1950s Prefabricated House (Prefab)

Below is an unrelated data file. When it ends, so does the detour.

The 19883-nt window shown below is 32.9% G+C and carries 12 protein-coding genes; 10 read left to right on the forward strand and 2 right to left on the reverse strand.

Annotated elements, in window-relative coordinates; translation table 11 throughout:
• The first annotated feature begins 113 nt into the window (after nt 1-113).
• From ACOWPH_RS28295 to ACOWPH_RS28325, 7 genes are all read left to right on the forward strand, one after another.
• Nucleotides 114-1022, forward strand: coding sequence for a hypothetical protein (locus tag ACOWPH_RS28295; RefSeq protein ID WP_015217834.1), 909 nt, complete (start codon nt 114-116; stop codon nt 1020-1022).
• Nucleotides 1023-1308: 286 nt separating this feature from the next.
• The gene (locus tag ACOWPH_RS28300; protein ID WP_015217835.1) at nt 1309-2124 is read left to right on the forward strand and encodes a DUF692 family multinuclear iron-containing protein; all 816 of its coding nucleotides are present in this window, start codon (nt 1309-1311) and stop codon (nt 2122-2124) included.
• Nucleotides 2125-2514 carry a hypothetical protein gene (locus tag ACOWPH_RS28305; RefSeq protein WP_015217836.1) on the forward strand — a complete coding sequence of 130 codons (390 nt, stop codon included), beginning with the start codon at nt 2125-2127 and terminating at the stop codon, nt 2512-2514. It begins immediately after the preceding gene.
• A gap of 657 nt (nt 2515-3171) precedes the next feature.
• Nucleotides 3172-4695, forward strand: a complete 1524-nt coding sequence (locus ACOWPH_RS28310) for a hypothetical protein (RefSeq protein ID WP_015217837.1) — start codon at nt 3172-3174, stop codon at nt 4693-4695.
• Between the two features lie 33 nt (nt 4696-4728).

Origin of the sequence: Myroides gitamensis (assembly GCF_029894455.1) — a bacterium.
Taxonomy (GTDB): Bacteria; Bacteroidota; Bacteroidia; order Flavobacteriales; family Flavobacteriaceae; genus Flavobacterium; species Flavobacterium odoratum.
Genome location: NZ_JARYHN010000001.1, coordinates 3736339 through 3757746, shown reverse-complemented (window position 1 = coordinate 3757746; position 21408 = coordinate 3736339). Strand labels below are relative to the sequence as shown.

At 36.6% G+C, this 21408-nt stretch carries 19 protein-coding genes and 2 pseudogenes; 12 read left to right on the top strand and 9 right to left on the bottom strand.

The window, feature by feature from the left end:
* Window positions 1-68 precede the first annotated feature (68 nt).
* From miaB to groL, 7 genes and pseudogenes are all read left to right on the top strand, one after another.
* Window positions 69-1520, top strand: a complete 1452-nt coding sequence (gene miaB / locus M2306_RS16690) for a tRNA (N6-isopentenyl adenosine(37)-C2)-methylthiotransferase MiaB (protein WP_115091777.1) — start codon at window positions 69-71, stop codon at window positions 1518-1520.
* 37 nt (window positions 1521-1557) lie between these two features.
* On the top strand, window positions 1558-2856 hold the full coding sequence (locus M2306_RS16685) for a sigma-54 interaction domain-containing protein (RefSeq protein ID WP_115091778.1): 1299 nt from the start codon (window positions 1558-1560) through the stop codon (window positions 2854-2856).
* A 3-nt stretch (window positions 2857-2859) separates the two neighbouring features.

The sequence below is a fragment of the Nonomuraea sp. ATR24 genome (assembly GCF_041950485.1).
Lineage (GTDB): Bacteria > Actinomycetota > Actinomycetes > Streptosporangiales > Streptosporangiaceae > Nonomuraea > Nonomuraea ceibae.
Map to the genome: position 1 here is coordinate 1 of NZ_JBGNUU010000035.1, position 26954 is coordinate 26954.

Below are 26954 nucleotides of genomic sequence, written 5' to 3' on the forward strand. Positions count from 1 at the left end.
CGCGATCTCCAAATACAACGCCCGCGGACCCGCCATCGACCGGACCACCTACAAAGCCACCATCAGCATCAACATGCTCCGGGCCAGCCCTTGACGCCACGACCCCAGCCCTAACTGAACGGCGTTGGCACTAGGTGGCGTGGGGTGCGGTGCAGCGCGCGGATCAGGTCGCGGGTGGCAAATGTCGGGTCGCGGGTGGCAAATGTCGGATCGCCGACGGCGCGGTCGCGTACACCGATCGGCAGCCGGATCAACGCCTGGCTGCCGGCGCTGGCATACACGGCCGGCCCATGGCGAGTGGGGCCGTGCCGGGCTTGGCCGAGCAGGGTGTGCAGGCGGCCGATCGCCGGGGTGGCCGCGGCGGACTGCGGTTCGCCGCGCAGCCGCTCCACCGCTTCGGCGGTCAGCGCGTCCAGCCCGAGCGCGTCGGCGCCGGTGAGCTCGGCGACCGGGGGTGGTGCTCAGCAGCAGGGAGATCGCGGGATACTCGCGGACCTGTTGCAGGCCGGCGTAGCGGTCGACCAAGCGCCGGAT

Prefabs were built in large numbers all around the country in the late 1940's and early 1950's to quickly and cheaply replace bombed-out housing after the war and satisfy the escalating need for cheap housing in the post-war boom. There were various designs of prefab, some using timber framework and asbestos-cement cladding, some with steel framework and asbestos-cement cladding and some made of prefabricated concrete sections; some had asbestos-cement roofing and some had sheet steel roofing. They had a design life of only 15 years, but it is great credit to their design that you can find some of these still standing! Town redevelopment swept many of them away, particularly in the 1960s and 1970s, but the Museum acquired two of the concrete-section Tarran-style prefabs in the 1970s and re-erected them at the Museum. One is now used for storage, but the other (once sited in Leighton Buzzard, Bedfordshire) has been partly kitted out as a post-war bungalow. We have a living room, bedroom, kitchen and bathroom for visitors to view. Many items here date from the 1950's - a period of dramatic change when many new consumer goods became available - but in line with the hand-me-down philosophy prevalent at the time, some items of furniture date from before the war.